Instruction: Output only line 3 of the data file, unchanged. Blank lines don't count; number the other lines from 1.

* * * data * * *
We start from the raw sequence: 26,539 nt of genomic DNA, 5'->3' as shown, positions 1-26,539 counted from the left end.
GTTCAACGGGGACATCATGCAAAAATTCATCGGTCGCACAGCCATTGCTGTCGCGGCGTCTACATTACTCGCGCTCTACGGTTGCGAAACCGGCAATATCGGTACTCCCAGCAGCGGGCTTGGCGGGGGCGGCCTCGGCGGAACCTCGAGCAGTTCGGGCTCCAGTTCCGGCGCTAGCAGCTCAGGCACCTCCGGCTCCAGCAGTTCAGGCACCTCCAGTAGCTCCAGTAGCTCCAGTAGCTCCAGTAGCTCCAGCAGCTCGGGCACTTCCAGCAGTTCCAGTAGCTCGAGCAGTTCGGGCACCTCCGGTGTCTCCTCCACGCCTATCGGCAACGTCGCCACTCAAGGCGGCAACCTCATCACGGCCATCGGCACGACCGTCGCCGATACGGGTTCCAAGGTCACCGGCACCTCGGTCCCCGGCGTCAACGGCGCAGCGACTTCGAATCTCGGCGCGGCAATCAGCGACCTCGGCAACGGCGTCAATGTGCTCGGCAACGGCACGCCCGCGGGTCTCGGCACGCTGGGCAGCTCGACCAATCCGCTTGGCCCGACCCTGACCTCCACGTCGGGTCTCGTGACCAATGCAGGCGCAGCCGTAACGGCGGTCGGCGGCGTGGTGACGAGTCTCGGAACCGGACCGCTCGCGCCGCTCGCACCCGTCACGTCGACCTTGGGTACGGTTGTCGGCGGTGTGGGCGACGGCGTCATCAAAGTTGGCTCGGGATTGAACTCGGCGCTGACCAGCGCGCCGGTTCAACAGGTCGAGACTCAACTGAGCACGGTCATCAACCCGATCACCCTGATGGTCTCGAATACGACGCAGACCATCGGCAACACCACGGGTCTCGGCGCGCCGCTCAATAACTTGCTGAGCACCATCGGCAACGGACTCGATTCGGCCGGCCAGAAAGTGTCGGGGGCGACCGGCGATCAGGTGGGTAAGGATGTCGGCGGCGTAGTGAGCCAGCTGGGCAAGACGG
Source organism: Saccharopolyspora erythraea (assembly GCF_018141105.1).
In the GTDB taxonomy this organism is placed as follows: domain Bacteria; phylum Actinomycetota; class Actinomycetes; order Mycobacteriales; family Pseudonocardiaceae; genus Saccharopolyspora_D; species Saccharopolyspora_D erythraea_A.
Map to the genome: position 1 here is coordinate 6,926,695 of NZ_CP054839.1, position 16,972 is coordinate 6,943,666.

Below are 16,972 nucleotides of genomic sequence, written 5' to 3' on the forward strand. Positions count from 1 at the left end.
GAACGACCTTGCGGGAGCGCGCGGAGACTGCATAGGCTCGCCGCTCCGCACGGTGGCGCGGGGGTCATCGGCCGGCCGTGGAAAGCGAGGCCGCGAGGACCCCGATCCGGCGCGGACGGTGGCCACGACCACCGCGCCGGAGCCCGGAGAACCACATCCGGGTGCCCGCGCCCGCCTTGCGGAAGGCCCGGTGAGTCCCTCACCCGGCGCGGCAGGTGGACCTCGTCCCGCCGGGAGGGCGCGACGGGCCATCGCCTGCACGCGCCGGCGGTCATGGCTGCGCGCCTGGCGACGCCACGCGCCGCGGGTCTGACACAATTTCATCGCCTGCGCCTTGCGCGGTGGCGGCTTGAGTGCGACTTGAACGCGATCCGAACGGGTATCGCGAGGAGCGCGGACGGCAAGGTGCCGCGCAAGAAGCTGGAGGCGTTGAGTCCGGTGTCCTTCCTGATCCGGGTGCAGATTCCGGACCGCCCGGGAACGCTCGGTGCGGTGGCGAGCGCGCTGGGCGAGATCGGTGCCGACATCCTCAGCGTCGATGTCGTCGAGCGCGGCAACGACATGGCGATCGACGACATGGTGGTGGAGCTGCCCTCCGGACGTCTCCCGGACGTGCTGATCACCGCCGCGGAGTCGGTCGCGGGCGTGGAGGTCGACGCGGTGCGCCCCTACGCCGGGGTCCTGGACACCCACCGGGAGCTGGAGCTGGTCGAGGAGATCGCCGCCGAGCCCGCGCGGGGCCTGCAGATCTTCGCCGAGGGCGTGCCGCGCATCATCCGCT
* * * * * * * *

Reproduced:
Source organism: Saccharopolyspora erythraea (assembly GCF_018141105.1).